In the summer of 2012 the Dutch composer
Walter Hekster and his wife Alice van Leuvan Hekster who had been a fellow
classmate of my wife, Jean, and me at Meriden (CT) High School, class of 1952,
came to visit us in Dresden Mills, Maine, from their summer home in Higganum,
Connecticut. The four of us had a fine time, but Walter began to feel under the
their visit we were all supposed to attend our M.H.S. 60th class reunion, but
when Jean and I arrived we discovered that Walter had returned to The
Netherlands to see his doctors because he felt so ill.
I was in touch with Alice all fall, keeping tabs on
Walter -- for whom I had on several occasions been librettist, so we had been
expecting the sorry news of his passing. When I sent our condolences to Alice
she replied, “Oh Lew, thanks. You know how sick Walt was, and it just got
worse. I was with him and his Light just went out on New Years Eve.”
On Feb 8, 2013, Alice wrote, “We are going
to put Walt's ashes into the harbor here on Sunday the 17th (his wish)…. My
Auntie Margy is coming and I hope Marie [Delemarre Ho, also a classmate]. One
of my friends wrote a poem for the occasion, in Dutch. Could you?
Margy and Marie came [from the U. S.] yesterday! I can't believe it. Marie and
Margy and I loved it [the epitaph]! It was a beautiful day and a swan came by
with signets and got covered with Walt's ash.
This is the playlet I wrote that was
first published in Polemic of Western
Reserve University (now Case-Western Reserve of Cleveland, OH) Vol. XI, No. 1,
Winter, 1966; it was used as the libretto for The Fog: Chamber Opera in One Act
commissioned by the Twents Conservatorium, Enschede, Holland; music by Walter
Hekster, libretto by Lewis Turco, Amsterdam: Donemus, 1987. Folio, paper.
FOG: A CHAMBER OPERA IN ONE ACT
personae: Character A, Character B, and a Voice.
lights down, curtain up.
A bare stage. Two figures are seen standing center stage. It is difficult to
make out whether the figures are male or female, for a thick mist rolls in from
both stage right and stage left. One of the figures speaks.
Aren’t we supposed to get somewhere sometime? When are we going to get there?
It’s too soon to tell. Not enough time has passed.
(it is big and resonant). You’re almost there now. Don’t give up. You’ve almost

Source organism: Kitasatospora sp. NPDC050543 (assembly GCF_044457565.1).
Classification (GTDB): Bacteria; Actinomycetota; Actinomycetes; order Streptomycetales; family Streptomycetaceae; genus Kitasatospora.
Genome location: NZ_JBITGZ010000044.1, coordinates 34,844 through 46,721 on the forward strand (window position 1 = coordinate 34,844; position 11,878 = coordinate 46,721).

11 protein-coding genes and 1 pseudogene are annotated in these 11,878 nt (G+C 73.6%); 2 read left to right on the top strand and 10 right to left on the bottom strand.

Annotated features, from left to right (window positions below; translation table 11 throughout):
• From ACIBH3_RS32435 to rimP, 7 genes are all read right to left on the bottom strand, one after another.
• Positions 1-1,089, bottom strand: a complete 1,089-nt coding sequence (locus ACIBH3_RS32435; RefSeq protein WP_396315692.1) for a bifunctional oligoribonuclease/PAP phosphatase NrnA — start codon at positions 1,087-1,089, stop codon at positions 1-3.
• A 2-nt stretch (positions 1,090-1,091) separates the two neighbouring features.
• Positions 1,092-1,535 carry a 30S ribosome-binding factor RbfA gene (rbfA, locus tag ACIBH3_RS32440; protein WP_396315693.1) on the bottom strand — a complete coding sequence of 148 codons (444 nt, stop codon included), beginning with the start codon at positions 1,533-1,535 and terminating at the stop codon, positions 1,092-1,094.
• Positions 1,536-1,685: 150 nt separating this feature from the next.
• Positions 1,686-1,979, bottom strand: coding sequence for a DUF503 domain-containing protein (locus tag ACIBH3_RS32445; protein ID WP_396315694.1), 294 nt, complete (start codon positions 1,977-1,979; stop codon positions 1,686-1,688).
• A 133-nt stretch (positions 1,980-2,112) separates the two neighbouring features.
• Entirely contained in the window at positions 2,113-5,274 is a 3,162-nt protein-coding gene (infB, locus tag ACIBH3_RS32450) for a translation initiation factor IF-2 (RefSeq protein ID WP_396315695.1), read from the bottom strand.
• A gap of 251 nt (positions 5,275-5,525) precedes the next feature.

Who was that? What was that voice?
That was some Being who watches over us. I think it was God.
What kind of Being? It’s hard to make out any shape in this fog. I can heardly
see you, let alone a Voice. You look as though your body is made of shadow.
It’s possible I’m not even here. You could be talking to yourself. On the other
hand, perhaps I’m here and you’re not. Maybe the mist is a mirror.
I’ve thought of that. I’ve given that very thing a good deal of reflection as
we’ve been going along. But I can hear you breathing. Are you making this mist
with your breath? If so, I wish you’d cut it out so I can see God. I’d like to
find out who it is that’s talking to us.
We’re talking to each other. There’s no one else on this road.
But I think I heard a third voice. It came from somewhere overhead, I think.
Pay no attention. Just keep going.
The voice gave me courage. I’d like to hear it again.
What’s wrong with my voice? Isn’t the sound I make enough for you?
Yes.... No. That is, maybe. But what if it’s not your voice? What if it’s just
Then it’s an echo. It’s you giving yourself courage. So what? Isn’t that
I don’t think so. I don’t want to be alone with myself in all this fog. It’s a
frightening thing to think that I have to make it on my own. I don’t think I
could do it.
Where is it you think you’re going? Do you have a map?
No, and that’s why it’s frightening. I don’t trust my sense of direction.
There doesn’t seem to be any direction out here. Every way looks like every
That’s the other thing that’s bothering me. Even if I could trust my sense of
direction, I couldn’t trust the directions themselves.
Then why bother worrying? Just keep going. Follow me and don’t look back.
That’s the third thing. If I follow you, who am I following? And why should I
trust you any more than I trust myself? You might even be myself — we’ve been
all over that. I’d rather follow God. Maybe He can see better from up there — I
wish He’d speak again.
Keep going. You’re almost there.
There! There He is again. Let’s go.
Lead the way. I’m right behind you.
I thought I was following you! I thought you knew the way.
You’re leading now. I didn’t hear Him.
That’s very strange. His voice was clear as a bell.
He must have been talking to you alone. You’re in charge now. Which way?
The way we’re going must be right. He said we were almost there.
We’ve been standing still. We haven’t moved an inch.
That’s the fourth thing. The fog seems to be getting thicker. We’d better hold
hands so we don’t get lost. It would be death to be separated.
Now I’m beginning to be frightened. Here’s my hand.
Something solid at last! You’re not just my reflection after all.
Perhaps not. Anything is possible.
We still haven’t moved. Do you suppose we should try?
bell begins to ring offstage, and it continues to ring throughout the next
I was wondering when you’d get here. How do you do? I’m very happy to meet you
both. This is it. This is the end in view. (The bell stops ringing.)
Did you hear something just then? I thought I heard a bell ringing in the fog.
It was the wind, I think. Perhaps the mist is lifting a little.
Maybe so. Let’s wait here a little while and see if it clears up.